New Jersey could be the first American state to legalize online gambling, but nuances within the law is likely to create new issues between the United States and the World Trade Organization (WTO).
International trade law asserts that if one nation offers a product or service to the world, that nation must allow permit the rest of the world to return similar products and services. Thus, if the United States (or even just one of them) offers internet gambling to the international market, Americans must allow be permitted to wager on the global market.
The draft legislation will enable both New Jersey residents and gamblers outside United States borders to amuse themselves by gambling in internet casinos hosted within Atlantic City, New Jersey. American residents outside of New Jersey will not be allowed to wager at these online casinos because federal American gambling laws prohibits interstate and international transfers from American banks to gambling operations. However, as long as the financial transfers do not transcend New Jersey’s borders, the federal laws won’t be relevant.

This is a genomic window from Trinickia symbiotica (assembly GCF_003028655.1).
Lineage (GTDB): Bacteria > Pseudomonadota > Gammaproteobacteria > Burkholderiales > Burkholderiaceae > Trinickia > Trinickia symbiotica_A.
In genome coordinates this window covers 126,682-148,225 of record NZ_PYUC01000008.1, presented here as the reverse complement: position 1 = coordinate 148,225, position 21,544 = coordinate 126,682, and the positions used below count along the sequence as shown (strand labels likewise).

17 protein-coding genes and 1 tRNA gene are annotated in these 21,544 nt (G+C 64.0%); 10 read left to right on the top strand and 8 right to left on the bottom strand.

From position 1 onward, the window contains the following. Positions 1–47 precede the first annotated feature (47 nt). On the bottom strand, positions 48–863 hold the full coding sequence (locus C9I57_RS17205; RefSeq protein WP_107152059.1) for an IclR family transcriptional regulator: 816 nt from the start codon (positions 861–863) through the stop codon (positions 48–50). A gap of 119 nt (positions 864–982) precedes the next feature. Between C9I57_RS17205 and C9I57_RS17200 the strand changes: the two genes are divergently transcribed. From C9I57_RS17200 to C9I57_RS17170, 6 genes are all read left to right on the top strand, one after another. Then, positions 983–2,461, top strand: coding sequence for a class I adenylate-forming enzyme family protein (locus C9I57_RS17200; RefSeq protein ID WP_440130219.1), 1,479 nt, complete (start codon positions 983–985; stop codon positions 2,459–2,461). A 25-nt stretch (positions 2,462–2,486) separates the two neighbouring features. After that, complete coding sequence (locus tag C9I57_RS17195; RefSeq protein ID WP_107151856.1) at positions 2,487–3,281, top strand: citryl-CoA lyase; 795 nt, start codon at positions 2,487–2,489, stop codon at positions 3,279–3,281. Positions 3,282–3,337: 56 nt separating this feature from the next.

Likewise, foreigners will be able to wager at New Jersey’s internet casinos because the federal laws aren’t designed to keep foreign money out of America. While the government of New Jersey will welcome this influx, therein lays the conflict with the WTO. Because foreigners will be able to wager at online casinos in the US if they are based in New Jersey, but American residents (regardless of location) will not be able to gamble at any international internet gambling sites, this is construed as an unfair practice.
However, the New Jersey draft legislation does not resolve the outstanding federal legislation issue which prevents Americans (regardless of location) from betting online because the banks remain prohibited from transferring the funds.
This issue is not a surprise. New Jersey Senator Raymond Lesniak expected the bill to “raise World Trade Organization issues”. Moreover, he desires to demonstrate how immature the American government is when it comes to internet gambling.
America has long been at odds with the World Trade Organization over American gambling laws. The ongoing inability to resolve these issues may ultimately have a serious impact upon the WTO’s credibility.